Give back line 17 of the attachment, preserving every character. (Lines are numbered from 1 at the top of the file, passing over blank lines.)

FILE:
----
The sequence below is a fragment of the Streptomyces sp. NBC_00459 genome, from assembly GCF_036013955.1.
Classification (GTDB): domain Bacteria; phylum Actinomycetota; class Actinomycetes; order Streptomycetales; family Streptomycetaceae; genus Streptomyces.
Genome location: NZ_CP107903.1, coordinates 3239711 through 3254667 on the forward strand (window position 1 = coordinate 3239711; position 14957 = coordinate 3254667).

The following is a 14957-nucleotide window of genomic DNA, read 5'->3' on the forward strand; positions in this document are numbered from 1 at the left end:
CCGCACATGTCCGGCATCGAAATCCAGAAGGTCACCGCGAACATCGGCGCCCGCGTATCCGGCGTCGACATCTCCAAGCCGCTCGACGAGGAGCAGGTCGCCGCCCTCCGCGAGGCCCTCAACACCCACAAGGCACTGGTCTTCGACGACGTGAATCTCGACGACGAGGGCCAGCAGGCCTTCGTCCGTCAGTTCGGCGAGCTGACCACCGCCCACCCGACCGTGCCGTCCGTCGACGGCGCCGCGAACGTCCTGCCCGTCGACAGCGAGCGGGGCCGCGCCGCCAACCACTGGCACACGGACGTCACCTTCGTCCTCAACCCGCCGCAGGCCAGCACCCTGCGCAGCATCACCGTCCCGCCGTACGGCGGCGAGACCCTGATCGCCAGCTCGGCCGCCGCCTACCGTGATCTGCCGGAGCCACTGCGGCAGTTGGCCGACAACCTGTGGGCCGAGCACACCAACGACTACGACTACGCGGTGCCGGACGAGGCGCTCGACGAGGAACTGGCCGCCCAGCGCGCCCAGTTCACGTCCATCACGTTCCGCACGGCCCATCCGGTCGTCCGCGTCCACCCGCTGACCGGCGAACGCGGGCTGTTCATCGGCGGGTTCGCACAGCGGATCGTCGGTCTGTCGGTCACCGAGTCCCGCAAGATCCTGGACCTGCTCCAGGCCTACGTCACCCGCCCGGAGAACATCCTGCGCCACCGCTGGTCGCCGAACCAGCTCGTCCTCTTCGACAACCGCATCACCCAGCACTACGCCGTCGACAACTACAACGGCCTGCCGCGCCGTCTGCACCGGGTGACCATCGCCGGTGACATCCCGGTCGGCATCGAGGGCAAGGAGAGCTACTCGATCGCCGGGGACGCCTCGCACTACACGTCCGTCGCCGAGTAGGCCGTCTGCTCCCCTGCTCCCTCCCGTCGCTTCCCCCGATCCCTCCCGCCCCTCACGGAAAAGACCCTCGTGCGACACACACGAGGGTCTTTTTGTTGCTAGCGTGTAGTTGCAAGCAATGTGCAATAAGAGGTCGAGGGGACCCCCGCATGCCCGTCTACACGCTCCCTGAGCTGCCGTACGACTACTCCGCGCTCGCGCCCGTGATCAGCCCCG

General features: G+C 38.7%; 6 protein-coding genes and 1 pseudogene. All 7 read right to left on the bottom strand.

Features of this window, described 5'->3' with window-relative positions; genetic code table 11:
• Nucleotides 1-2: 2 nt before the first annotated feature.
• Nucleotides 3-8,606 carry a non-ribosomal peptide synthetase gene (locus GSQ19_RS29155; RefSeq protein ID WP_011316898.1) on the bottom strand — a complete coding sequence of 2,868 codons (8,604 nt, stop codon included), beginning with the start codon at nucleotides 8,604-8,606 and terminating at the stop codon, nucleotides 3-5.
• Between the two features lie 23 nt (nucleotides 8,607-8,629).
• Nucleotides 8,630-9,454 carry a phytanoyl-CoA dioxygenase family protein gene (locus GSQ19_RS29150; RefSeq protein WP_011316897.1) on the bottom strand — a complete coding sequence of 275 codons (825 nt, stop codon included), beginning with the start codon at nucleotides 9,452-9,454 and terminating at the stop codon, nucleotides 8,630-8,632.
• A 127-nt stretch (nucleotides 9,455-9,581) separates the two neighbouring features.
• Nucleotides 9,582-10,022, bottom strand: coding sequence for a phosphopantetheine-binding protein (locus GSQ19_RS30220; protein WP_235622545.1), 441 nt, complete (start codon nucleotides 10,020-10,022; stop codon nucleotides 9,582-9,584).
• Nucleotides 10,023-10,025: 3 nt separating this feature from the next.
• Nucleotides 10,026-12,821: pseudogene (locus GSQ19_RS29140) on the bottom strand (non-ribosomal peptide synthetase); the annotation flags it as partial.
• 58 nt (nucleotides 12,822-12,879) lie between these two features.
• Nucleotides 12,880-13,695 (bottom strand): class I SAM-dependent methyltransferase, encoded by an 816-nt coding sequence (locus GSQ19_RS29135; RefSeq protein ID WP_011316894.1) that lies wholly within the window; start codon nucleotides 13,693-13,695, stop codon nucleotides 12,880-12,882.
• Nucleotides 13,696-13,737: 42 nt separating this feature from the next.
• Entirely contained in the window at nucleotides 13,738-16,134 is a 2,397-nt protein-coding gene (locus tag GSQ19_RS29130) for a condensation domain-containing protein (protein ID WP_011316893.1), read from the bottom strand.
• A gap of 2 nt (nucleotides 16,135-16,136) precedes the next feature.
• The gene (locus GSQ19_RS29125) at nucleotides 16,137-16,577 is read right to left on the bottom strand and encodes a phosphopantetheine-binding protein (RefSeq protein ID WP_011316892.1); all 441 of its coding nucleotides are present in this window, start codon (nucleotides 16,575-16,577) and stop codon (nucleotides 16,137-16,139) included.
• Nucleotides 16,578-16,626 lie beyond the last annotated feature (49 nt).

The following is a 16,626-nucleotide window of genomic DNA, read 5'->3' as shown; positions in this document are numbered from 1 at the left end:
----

• Nucleotides 12,880-13,695 (bottom strand): class I SAM-dependent methyltransferase, encoded by an 816-nt coding sequence (locus GSQ19_RS29135; RefSeq protein ID WP_011316894.1) that lies wholly within the window; start codon nucleotides 13,693-13,695, stop codon nucleotides 12,880-12,882.